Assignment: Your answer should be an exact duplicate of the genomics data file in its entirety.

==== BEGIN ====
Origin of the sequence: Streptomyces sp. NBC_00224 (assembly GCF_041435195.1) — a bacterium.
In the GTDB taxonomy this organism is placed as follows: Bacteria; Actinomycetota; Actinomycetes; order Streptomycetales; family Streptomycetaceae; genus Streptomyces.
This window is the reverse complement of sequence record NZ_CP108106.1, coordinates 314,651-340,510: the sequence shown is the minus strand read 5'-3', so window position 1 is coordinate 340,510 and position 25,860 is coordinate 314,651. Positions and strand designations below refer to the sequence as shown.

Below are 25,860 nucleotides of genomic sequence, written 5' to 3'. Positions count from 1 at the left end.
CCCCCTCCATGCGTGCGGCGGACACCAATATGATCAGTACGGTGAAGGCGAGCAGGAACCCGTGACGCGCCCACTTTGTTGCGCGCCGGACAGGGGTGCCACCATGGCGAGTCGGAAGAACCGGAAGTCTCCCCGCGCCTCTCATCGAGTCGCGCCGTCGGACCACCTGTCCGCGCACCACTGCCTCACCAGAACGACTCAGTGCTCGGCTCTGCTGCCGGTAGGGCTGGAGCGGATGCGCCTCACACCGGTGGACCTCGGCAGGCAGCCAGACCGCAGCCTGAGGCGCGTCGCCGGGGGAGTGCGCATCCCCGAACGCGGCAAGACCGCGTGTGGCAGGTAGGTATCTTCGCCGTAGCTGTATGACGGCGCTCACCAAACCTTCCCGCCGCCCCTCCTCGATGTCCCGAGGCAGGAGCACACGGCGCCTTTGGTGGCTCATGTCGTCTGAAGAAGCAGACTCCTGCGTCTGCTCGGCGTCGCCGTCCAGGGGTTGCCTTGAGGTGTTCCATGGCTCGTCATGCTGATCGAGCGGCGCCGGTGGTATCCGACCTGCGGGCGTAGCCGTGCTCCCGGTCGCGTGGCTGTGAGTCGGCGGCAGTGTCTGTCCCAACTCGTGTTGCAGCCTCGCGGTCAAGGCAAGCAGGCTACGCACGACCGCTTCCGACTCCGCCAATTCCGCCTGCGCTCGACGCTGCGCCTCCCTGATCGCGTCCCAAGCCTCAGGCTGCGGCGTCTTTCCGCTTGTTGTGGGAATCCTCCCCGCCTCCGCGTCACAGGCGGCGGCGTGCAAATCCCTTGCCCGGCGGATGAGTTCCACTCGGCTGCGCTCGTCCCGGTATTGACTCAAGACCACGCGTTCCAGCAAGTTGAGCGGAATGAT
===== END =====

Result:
Origin of the sequence: Streptomyces sp. NBC_00224 (assembly GCF_041435195.1) — a bacterium.
In the GTDB taxonomy this organism is placed as follows: Bacteria; Actinomycetota; Actinomycetes; order Streptomycetales; family Streptomycetaceae; genus Streptomyces.
This window is the reverse complement of sequence record NZ_CP108106.1, coordinates 314,651-340,510: the sequence shown is the minus strand read 5'-3', so window position 1 is coordinate 340,510 and position 25,860 is coordinate 314,651. Positions and strand designations below refer to the sequence as shown.

Below are 25,860 nucleotides of genomic sequence, written 5' to 3'. Positions count from 1 at the left end.
CCCCCTCCATGCGTGCGGCGGACACCAATATGATCAGTACGGTGAAGGCGAGCAGGAACCCGTGACGCGCCCACTTTGTTGCGCGCCGGACAGGGGTGCCACCATGGCGAGTCGGAAGAACCGGAAGTCTCCCCGCGCCTCTCATCGAGTCGCGCCGTCGGACCACCTGTCCGCGCACCACTGCCTCACCAGAACGACTCAGTGCTCGGCTCTGCTGCCGGTAGGGCTGGAGCGGATGCGCCTCACACCGGTGGACCTCGGCAGGCAGCCAGACCGCAGCCTGAGGCGCGTCGCCGGGGGAGTGCGCATCCCCGAACGCGGCAAGACCGCGTGTGGCAGGTAGGTATCTTCGCCGTAGCTGTATGACGGCGCTCACCAAACCTTCCCGCCGCCCCTCCTCGATGTCCCGAGGCAGGAGCACACGGCGCCTTTGGTGGCTCATGTCGTCTGAAGAAGCAGACTCCTGCGTCTGCTCGGCGTCGCCGTCCAGGGGTTGCCTTGAGGTGTTCCATGGCTCGTCATGCTGATCGAGCGGCGCCGGTGGTATCCGACCTGCGGGCGTAGCCGTGCTCCCGGTCGCGTGGCTGTGAGTCGGCGGCAGTGTCTGTCCCAACTCGTGTTGCAGCCTCGCGGTCAAGGCAAGCAGGCTACGCACGACCGCTTCCGACTCCGCCAATTCCGCCTGCGCTCGACGCTGCGCCTCCCTGATCGCGTCCCAAGCCTCAGGCTGCGGCGTCTTTCCGCTTGTTGTGGGAATCCTCCCCGCCTCCGCGTCACAGGCGGCGGCGTGCAAATCCCTTGCCCGGCGGATGAGTTCCACTCGGCTGCGCTCGTCCCGGTATTGACTCAAGACCACGCGTTCCAGCAAGTTGAGCGGAATGAT